November 1, 2005
Walk a Mile pairs King County policymakers with former foster youth
A pilot project in participatory democracy will begin later this month in King County, pairing local policymakers with young adults who were once in foster care and are now existing on minimum-wage incomes.
The pilot project will kick off Nov. 14 and is part of the Walk a Mile program, which was founded more than a decade ago by the University of Washington’s Northwest Institute for Children and Families. The institute is part of the UW’s School of Social Work.
All King County legislators, city and county council members, juvenile judges and the mayor of Seattle have been invited to participate, according to Sierra Rowe, who is coordinator of the project.
So far nine have agreed to participate. They are state Sens. Karen Keiser, and Jeanne Kohl-Wells; Reps. Mary Lou Dickerson, Ruth Kagi, Jim McIntire and Eric Pettigrew; Seattle City Council member David Della; Majken Ryherd, chief of staff for Speaker of the House Frank Chopp; and Greg Williamson, policy coordinator at the office of the superintendent of public instruction.
Walk a Mile was founded in 1994 by Natasha Grossman of the Northwest Institute for Children and Families and originally matched policymakers with low-income constituents. The program was created to build relationships between those who create policies and those affected by those policies by having people “walk a mile in each other’s shoes.” Since it was founded, the project has joined more than 1,300 pairs of low-income families and policymakers and has trained and provided technical assistance to organizations in 30 states on how to successfully coordinate similar projects.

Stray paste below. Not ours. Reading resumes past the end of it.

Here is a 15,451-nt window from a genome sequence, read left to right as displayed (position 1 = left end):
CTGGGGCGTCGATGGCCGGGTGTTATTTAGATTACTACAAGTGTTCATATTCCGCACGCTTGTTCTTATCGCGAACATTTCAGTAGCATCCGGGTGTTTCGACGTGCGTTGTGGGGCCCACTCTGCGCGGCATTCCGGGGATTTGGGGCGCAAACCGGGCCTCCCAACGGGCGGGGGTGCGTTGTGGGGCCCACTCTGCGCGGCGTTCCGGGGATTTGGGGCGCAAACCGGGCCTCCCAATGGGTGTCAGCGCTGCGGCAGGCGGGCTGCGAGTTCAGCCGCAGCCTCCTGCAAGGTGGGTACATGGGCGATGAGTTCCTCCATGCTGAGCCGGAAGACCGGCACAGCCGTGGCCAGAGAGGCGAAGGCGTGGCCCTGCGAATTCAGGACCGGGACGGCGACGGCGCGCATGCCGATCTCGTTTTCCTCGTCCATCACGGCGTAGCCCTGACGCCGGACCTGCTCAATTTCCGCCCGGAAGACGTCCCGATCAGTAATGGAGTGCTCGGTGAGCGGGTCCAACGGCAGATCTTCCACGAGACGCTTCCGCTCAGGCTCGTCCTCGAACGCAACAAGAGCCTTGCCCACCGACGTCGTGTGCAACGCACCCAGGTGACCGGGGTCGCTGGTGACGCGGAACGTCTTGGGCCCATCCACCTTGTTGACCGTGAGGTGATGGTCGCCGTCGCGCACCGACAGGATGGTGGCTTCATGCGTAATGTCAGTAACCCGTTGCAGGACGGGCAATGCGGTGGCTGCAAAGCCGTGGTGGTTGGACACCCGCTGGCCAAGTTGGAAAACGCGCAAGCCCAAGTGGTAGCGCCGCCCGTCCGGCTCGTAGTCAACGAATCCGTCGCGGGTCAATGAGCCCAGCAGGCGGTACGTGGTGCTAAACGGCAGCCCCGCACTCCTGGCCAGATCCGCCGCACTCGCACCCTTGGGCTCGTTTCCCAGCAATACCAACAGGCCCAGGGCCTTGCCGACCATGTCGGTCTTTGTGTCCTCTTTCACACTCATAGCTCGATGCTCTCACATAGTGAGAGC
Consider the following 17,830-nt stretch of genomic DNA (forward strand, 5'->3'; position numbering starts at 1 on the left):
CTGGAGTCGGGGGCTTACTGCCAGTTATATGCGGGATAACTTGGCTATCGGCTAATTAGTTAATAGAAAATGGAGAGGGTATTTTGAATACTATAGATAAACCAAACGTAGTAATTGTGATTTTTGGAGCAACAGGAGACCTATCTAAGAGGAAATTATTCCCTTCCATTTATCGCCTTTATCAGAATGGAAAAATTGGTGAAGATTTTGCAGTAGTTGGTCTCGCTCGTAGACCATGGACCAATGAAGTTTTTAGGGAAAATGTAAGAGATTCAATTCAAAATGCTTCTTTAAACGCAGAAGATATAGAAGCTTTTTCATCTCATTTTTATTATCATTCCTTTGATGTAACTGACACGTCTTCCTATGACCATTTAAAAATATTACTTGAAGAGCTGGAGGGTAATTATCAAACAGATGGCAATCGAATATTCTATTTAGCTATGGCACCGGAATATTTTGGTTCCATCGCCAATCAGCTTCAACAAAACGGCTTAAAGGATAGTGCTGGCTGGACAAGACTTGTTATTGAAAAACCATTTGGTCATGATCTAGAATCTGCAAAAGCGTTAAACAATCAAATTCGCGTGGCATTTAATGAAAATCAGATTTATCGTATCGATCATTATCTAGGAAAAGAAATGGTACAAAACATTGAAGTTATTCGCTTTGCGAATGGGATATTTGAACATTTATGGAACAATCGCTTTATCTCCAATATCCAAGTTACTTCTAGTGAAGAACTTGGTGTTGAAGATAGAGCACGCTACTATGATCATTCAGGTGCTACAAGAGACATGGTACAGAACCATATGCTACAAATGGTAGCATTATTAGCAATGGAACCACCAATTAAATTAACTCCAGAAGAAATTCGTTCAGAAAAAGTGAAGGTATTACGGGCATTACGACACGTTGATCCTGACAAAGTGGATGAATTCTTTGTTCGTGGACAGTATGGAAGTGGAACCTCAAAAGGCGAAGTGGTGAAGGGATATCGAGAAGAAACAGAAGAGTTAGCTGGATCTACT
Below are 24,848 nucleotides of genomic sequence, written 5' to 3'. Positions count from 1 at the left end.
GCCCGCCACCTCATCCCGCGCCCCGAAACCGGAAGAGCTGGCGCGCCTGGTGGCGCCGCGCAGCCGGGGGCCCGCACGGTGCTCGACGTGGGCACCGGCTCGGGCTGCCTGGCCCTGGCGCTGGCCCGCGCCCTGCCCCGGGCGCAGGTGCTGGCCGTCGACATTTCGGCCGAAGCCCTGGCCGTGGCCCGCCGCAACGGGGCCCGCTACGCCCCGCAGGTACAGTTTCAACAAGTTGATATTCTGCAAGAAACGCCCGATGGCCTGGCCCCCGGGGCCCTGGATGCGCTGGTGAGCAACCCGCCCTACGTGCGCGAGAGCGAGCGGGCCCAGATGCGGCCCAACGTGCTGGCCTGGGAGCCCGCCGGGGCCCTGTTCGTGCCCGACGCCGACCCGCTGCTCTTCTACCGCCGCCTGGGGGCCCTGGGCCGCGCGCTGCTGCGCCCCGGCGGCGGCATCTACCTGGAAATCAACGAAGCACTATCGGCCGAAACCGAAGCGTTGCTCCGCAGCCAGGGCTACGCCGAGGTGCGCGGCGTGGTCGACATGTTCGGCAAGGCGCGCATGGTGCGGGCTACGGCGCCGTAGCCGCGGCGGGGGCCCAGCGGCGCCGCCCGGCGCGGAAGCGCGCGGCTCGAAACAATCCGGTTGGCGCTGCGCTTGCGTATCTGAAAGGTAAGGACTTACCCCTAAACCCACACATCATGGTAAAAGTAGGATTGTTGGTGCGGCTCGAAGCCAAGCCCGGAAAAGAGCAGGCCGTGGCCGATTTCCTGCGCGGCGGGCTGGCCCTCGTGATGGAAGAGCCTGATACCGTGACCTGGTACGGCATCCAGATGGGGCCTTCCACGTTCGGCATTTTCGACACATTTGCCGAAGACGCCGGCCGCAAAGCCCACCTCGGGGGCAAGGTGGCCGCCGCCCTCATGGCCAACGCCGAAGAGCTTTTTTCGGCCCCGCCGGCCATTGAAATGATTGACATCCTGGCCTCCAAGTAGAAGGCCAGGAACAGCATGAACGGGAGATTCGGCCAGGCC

The new Walk a Mile project will extend over four weeks with each pair of participants speaking on the phone at least weekly and participating in two in-person activities, one from a typical day in the life of the former foster care youth and one from that of the policymaker. In addition, each policymaker is asked to live for a month on the same estimated minimum-wage budget as his or her foster youth partner.
The project will provide policymakers with an opportunity to better understand the foster care system and the challenges that face young people who are forced to be on their own by age 18, according to Rowe. In addition, former foster children have the chance to become involved in the policymaking process.
The project will extend from Nov. 14 to Dec. 14.
Endorsing and partner agencies for the project are Lutheran Community Services NW, Seattle League of Women Voters, Casey Family Programs, The Mockingbird Society, Church Council of Greater Seattle, Families for Kids, Peace for the Streets by Kids from the Streets, Treehouse, Fremont Public Association, New Horizons Ministries, YMCA Transitions, Youth Care, and Linn, Schisel, and DeMarco.